Wildfire Preparedness

Wildfire Preparedness

Wildfires are unplanned fires that burn in natural areas like forests, grasslands or prairies. These dangerous fires spread quickly and can devastate not only wildfire and natural areas, but also communities. Know your risk, protect your home and plan your supplies and evacuation route. Texans can also follow the GLO for updates on social media (TwitterInstagramMediumFacebook, and YouTube).


Be Prepared, Stay Prepared

Know Your Risk

  • Texas Wildfire Public Viewer here
  • Sign up for your community’s emergency warning system
  • Adhere to community burn bans
  • Potential wildfire risk for your area can be tracked
  • Pay attention to local alerts
  • Pay attention to air quality alerts.
  • Check social media for updates from Texas A&M Forest Service (Twitter, Facebook)

Preparing for Wildfire Season

  • Be cautious when carrying flammable or combustible household products that can cause fires or explosions if handled wrong, such as aerosols, cooking oils, rubbing alcohol and hand sanitizer.
  • If available, store an N95 mask to protect yourself from smoke inhalation.
  • Keep your cell phone charged when wildfires could be in your area. Purchase backup charging devices to power electronics.

Personal Safety

In your "go kit" include items like hand sanitizer, face masks, wipes, and liquid soap.

Secure Documents - Remember to secure copies of important personal documents. Filing for government assistance requires documentation. Be sure to keep documents in a secure location and take them with you if you need to evacuate.

Protect Your Property

  • Use fire-resistant materials to build, renovate or make repairs.
  • Find an outdoor water source with a hose that can reach any area of your property.
  • Create a fire-resistant zone that is free of leaves, debris or flammable materials for at least 30 feet from your home.
  • Designate a room that can be closed off from outside air. Close all doors and windows. Set up a portable air cleaner to keep indoor pollution levels low when smoky conditions exist.

Make Your Evacuation Plan

Be familiar with the route and shelter locations. Discuss and practice drills for your evacuation plan with your family each year.

  • You may have to evacuate quickly due to a wildfire. Learn your evacuation routes, practice with household, and identify where you will go.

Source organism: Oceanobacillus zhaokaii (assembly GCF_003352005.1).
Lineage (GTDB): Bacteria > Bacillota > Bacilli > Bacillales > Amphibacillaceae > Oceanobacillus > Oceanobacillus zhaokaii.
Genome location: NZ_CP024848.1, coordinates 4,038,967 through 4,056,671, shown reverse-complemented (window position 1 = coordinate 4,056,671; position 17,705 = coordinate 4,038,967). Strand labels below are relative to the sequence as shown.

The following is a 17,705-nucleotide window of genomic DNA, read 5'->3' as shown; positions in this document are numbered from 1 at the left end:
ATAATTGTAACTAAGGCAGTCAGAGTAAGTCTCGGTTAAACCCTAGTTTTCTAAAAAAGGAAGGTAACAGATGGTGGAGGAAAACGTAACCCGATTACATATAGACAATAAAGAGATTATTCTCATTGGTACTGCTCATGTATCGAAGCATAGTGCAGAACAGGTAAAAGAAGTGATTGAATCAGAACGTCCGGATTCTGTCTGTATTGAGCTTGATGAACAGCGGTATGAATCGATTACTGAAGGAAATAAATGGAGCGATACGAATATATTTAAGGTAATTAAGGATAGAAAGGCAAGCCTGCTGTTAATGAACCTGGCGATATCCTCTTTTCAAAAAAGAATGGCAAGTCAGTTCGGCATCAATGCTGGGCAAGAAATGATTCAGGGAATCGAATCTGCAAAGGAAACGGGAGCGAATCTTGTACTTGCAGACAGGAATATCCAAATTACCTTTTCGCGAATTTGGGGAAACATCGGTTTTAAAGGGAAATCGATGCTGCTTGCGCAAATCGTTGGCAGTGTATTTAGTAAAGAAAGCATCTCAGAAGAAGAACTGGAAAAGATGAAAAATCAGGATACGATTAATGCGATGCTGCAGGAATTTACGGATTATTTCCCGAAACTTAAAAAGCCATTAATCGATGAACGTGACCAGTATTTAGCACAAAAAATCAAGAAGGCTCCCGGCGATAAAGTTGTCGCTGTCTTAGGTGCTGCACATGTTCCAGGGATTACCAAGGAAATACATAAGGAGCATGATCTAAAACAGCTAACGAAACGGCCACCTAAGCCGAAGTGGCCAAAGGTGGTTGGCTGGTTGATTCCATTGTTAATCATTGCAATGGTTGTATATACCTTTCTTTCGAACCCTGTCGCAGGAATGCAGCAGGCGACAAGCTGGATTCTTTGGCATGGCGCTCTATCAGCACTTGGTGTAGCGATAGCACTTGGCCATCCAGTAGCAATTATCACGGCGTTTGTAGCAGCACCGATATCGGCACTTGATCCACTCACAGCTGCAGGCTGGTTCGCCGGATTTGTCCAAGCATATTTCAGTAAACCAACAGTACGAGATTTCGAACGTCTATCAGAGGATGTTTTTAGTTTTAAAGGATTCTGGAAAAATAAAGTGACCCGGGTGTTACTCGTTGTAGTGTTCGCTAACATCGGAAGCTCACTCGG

• Follow the instructions from local authorities. They will provide the latest recommendations based on the threat to your community and appropriate safety measures.


  • Pay attention to emergency alerts and notifications for information and instructions.
  • Evacuate immediately if authorities tell you to do so!
    • Check with local authorities for the latest information about public shelters or check open locations on the FEMA app. You can also download the free Red Cross Emergency app for a list of open Red Cross shelters in your area.
    • Consider making plans with friends or family to shelter with them where you may be safer and more comfortable.
  • If trapped, call 9-1-1 and give your location, but be aware that emergency response could be delayed or impossible. Turn on lights to help rescuers find you.
  • Use an N95 mask to protect yourself from smoke inhalation or limit your exposure to smoke by doing the following:
    • Choose a room to close off from outside air and set up a portable air cleaner or filter to keep the air in this room clean even when it’s smoky in the rest of the building and outdoors.
    • Use high efficiency filters in your central air conditioning system to capture fine particles from smoke. If your system has fresh air intake, set the system to “recirculate” mode and close the outdoor intake damper.
    • If you are not ordered to evacuate but smoky conditions exist, stay inside in a safe location or go to a community building where smoke levels are lower.
  • If you are sick and need medical attention, contact your healthcare provider for further care instructions and shelter in place, if possible.


  • Do not return home until authorities say it is safe to do so.
  • Avoid hot ash, charred trees, smoldering debris and live embers. The ground may contain heat pockets that can burn you or spark another fire.
  • When cleaning, wear protective clothing – including a long-sleeved shirt, long pants, work gloves and sturdy thick-soled shoes – during clean-up efforts.
  • Use a respirator to limit your exposure, and wet debris to minimize breathing dust particles. People with asthma, COPD and/or other lung conditions should take precautions in areas with poor air quality, as it can worsen symptoms.
  • Document property damage with photographs. Conduct an inventory and contact your insurance company for assistance.
  • Send text messages or use social media to reach out to family and friends. Phone systems are often busy following a disaster. Make calls only in emergencies.